Law Enforcement & Race: Director cites ‘hard truths’ and calls for ‘open discussion’(FBI News Release) — FBI Director James B. Comey called on the nation’s law enforcement personnel and the citizens they serve to participate in a frank and open conversation about the disconnect that exists in places like New York City and Ferguson, Missouri—and many communities across the country—between police agencies and many citizens, particularly in communities of color.
Decline in NC flu deaths continues with 6 reported last week (AP) — Weekly flu deaths in North Carolina have fallen for the fifth straight week as health officials report six people died from symptoms in the latest reporting period.
Protesters stage ‘die-in’ at NC Legislative Building over Medicaid (Raleigh News & Observer) — Protesters staged a "die-in" Thursday afternoon at the Legislative Building to protest the state decision not to expand Medicaid and to promote a march set for Saturday in Raleigh. Seventeen people, including some wearing yellow paper gowns to symbolize medical patient garb, demonstrated. No one was arrested.
NC Falls Behind on Disease Prevention Scorecard (N.C. Health News) — A health-prevention report card shows that the state continues to fail in obesity and nutrition prevention, while the state’s tobacco-prevention grade worsened from a B to a C.
Law Enforcement Officers Find Better Ways to Work With Mentally Ill (N.C. Health News) — Hundreds of law enforcement officers gathered in Raleigh this week to learn about avoiding conflict with mentally ill people in the community.
Match Made in Heaven? NC Researcher Finds Social Class Impacts Relationships(Public News Service) — Your compatibility with your partner may come down to dollars and cents, according to the research of a Duke University professor. Sociologist Jessi Streib studied couples in which each partner grew up in a different socio-economic class.
Part of Rodanthe pier drops into Atlantic (WRAL-TV) — A portion of the Rodanthe pier collapsed into the Atlantic Ocean on Thursday afternoon.
Joy Thrash stepping down at N.C. Defense Business Association (Fayetteville Observer) — Joy Thrash is stepping down this spring as founding director of the North Carolina Defense Business Association after six years.
Rally kicks off campaign against ‘dirty industry’ (Sanford Herald) — More than 30 people stood on the edge of Duke Energy’s proposed coal ash storage site in Lee County Thursday for a press conference, rally and prayer vigil to kick off a three-state campaign against “dirty industry,” including coal ash and hydraulic fracturing.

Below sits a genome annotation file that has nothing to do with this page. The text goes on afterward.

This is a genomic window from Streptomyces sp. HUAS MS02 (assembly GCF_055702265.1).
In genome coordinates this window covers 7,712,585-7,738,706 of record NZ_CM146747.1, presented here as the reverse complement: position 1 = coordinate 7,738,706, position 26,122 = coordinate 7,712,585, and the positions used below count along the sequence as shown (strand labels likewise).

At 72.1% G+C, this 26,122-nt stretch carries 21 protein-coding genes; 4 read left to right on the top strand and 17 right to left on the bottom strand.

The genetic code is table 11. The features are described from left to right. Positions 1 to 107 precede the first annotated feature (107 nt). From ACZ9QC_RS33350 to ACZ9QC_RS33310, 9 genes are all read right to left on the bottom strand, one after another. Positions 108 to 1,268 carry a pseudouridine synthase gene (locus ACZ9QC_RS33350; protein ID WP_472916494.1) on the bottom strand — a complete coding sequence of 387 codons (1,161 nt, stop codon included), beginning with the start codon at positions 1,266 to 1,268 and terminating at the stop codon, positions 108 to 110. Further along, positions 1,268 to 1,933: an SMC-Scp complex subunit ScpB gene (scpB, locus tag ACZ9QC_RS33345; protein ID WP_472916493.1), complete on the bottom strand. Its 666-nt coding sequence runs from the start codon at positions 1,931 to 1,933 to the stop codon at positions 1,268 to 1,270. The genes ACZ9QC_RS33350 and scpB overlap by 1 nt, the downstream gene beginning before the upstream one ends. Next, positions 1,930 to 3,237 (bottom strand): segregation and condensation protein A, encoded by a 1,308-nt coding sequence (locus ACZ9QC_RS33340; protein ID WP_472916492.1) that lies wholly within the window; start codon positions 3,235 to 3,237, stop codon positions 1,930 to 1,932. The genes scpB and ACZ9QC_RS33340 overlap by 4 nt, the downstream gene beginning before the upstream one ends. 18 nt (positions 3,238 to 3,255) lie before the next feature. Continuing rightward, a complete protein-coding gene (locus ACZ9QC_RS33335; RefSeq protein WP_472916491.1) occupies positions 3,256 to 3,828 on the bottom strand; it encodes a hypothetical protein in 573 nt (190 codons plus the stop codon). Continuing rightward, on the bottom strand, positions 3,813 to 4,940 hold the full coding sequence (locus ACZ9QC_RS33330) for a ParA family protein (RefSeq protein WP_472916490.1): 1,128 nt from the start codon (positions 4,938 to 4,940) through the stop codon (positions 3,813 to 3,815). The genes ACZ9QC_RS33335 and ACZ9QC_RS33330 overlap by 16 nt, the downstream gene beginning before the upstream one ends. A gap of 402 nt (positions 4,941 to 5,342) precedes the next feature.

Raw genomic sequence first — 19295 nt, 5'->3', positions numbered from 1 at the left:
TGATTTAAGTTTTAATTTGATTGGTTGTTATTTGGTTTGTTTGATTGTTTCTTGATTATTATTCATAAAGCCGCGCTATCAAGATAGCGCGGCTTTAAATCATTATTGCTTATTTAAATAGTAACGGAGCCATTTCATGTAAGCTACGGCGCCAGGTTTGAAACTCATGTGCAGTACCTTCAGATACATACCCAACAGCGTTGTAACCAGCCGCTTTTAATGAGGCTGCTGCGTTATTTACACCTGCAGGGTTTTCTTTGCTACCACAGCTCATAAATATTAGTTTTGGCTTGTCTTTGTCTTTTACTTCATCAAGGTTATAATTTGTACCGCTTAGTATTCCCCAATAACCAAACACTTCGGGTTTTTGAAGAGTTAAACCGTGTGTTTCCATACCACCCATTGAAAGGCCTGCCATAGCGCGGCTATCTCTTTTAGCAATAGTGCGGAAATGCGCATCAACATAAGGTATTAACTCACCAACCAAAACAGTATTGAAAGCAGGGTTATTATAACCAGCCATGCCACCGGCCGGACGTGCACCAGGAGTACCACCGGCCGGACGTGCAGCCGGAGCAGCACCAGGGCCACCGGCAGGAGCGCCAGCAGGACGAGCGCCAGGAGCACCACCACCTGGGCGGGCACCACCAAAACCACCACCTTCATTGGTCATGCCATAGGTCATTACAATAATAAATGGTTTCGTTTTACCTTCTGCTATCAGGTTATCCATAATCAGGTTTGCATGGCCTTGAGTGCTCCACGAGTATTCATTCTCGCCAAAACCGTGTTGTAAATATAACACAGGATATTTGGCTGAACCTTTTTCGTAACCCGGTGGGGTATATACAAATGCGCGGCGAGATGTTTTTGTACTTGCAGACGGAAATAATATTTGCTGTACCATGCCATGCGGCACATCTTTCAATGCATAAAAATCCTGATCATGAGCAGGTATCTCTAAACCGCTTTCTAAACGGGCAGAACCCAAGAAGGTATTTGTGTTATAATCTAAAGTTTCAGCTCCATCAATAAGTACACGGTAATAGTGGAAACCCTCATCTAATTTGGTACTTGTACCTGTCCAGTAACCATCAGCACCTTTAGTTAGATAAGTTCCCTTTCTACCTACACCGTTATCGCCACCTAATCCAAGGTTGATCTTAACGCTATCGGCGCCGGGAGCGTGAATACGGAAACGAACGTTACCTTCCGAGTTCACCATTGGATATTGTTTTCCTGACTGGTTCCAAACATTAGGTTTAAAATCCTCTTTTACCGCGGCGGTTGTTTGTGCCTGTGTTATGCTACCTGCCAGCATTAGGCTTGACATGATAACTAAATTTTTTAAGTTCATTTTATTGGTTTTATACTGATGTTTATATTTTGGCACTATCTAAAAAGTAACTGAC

ENERGY & ENVIRONMENT
No Huffing and Puffing Over Wind (Coastal Review) — The feds had a meeting in Kitty Hawk about offshore wind energy. There were no protests or demonstrations, no talk of spills and sullied beaches. The presentation held Monday evening in Kitty Hawk about a possible wind energy project offshore the northern Outer Banks spurred familiar concerns. “Our precious commodity here is tourism,” said Tim Cafferty, vice-chairman of the Dare County Tourism Board. “It’s a half-billion dollar industry on the Outer Banks. What’s in it for us?”
N.C emerging as leader in growth in solar jobs (AP) — The number of solar industry jobs in Nevada more than doubled last year, the fastest per capita growth in the nation as North Carolina emerges as a clear national leader, a nonprofit research and education group said in a new report. "California is still the undisputed leader, but states like Minnesota, Illinois and North Carolina are growing aggressively," said Andrea Luecke, president and executive director of The Solar Foundation, a Washington, D.C.-based group that was founded in 1977.
Job growth vindicates Obama policies (Raleigh News & Observer) — It may be touted as a growing “confidence” of business in America’s continuing economic recovery, but for the 1 million workers who have been added to payrolls since November, the jobs boom means work.
The tragedy in Chapel Hill (Charlotte Observer) — Three shooting deaths. One parking space. So many difficult questions.
State grading system doesn’t add up (Wilson Times) — If we asked everyone in Wilson County to give a letter grade to each and every public school here, it’s likely we’d see a huge disparity in the responses.